They can probably identify it for you, and they can tell you if it’s poisonous to animals. A Master Gardener club in your area may also help you identify plants.

 

Here you can see the list of the top most common poisonous plants for Dogs and Cats 

 

Marijuana – Animals who attempt to snack on this plant can suffer serious consequences such as diarrhea, vomiting, increased heart rate, drooling, in-coordination, and even possibly seizures and coma.

Sago Palm – While the seeds and nuts of this plant are most poisonous, the entire plant is toxic.  Animals ingesting parts of this plant may suffer from diarrhea, vomiting, depression, seizures and liver failure.

Lilies – Plants of the lily variety are very poisonous to cats.  Even very small amounts of this plant could cause serious kidney damage.

Tulips – The toxic portion of this plant is the actual bulb, which can cause drooling, central nervous system depression, gastrointestinal irritation, cardiac issues and convulsions.

Azalea – The toxins in azalea plants can be very severe and potentially cause drooling, diarrhea, vomiting, central nervous system weakening and depression, and in some cases possibly coma or death.

Oleander – All portions of this plant are poisonous and can cause gastrointestinal irritation, hypothermia, heart problems and possibly death.

Castor Bean – Poisoning as a result of this plant can cause abdominal pain, drooling, diarrhea, vomiting increased thirst, loss of appetite and weakness.  More serious cases could also lead to dehydration, tremors, seizures, twitching muscles, coma and possibly death.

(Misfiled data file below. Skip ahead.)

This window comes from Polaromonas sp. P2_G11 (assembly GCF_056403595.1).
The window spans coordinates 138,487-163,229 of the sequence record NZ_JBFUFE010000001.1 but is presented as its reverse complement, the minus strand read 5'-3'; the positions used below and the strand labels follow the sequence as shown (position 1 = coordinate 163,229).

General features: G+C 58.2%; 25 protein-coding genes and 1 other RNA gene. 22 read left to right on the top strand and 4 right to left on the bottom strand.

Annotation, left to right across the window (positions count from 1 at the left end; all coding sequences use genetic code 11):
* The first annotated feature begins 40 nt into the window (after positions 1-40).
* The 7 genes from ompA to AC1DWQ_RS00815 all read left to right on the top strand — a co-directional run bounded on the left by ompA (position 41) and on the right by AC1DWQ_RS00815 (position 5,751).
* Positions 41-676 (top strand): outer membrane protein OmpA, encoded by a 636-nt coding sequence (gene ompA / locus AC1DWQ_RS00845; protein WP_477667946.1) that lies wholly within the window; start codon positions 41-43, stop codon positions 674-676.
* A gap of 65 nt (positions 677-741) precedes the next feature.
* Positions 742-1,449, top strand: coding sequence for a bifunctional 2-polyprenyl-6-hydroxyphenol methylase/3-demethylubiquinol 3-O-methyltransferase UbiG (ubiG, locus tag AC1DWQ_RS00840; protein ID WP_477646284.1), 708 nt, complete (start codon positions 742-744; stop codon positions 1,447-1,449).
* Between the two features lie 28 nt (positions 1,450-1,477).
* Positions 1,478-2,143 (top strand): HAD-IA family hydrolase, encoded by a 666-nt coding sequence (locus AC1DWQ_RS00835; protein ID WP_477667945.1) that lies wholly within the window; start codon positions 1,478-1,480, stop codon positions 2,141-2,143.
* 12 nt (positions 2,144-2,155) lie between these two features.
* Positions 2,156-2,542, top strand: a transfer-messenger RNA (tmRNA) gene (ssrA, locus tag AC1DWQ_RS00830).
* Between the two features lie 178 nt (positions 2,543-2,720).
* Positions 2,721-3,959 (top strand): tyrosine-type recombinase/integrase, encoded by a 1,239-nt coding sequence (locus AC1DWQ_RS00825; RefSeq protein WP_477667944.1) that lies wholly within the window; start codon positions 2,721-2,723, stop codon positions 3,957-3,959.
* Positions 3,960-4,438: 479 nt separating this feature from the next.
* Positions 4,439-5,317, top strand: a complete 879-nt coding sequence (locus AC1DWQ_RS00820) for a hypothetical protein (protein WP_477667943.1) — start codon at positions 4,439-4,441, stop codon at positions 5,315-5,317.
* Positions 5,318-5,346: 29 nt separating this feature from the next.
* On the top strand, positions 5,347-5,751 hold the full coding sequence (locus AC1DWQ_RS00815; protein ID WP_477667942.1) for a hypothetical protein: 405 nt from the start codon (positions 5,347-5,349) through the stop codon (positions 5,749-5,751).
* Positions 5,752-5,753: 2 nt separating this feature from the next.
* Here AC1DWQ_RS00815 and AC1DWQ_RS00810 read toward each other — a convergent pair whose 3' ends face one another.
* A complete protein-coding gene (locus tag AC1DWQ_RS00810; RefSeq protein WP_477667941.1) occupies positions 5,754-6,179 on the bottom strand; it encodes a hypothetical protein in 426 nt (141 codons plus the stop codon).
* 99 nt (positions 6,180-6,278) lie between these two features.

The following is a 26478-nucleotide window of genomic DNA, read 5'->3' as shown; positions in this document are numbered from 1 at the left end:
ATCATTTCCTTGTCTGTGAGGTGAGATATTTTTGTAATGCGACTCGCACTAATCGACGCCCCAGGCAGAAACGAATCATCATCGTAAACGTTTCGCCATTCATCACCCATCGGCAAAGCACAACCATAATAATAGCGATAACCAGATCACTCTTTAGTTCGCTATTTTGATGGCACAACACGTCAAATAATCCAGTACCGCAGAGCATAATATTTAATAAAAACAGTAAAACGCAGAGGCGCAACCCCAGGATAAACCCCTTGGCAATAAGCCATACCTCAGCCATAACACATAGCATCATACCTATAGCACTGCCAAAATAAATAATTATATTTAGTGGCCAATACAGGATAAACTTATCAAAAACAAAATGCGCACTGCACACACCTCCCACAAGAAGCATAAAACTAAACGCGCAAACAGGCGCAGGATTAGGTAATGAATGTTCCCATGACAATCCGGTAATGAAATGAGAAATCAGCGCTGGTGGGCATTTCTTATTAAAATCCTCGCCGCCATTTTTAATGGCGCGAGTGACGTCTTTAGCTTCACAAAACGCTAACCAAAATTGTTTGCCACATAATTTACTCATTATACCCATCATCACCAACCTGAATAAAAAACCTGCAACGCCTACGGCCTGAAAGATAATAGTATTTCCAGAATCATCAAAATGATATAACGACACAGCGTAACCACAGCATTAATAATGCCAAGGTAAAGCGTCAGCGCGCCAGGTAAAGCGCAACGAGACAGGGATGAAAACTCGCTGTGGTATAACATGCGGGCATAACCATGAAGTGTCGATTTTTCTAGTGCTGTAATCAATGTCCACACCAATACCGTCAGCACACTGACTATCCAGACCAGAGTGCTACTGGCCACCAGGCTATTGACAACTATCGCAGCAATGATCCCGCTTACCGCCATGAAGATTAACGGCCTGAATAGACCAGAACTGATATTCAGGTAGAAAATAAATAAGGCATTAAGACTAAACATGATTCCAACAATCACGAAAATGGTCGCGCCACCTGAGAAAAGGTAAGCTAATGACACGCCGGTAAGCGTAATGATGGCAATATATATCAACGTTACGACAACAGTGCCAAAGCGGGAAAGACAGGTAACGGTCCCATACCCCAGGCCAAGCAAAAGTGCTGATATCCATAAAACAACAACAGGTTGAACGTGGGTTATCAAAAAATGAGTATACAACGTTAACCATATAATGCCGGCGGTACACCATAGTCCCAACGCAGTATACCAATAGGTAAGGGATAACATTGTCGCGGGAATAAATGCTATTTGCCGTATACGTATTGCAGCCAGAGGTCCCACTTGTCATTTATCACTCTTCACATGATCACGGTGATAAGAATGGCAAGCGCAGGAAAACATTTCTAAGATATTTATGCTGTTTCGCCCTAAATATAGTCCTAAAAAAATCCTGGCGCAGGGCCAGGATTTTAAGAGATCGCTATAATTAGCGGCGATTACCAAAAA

Cyclamen – The most poisonous portion of this plant is located in the root.  Ingestion of the plant can cause severe vomiting and gastrointestinal irritation.  In some cases death has been reported as a result.

Kalanchoe – Ingestion of this plant can cause gastrointestinal irritation and cardiac rhythm and rate problems.

Yew – Poisoning as a result of the yew plant can affect the nervous system and cause in-coordination, trembling and breathing difficulties.  It may also result in gastrointestinal irritation, cardiac failure and could possibly lead to death.

The list above represents only the tip of the iceberg, there are many more plants and fruits that you should be cautious about when comes to your pets. Always remember to keep your pets away from plants and flowers that you are not sure about. Dogs and Cats are  extremely sensitive, they are not designed like humans and they can suffer by our ignorance.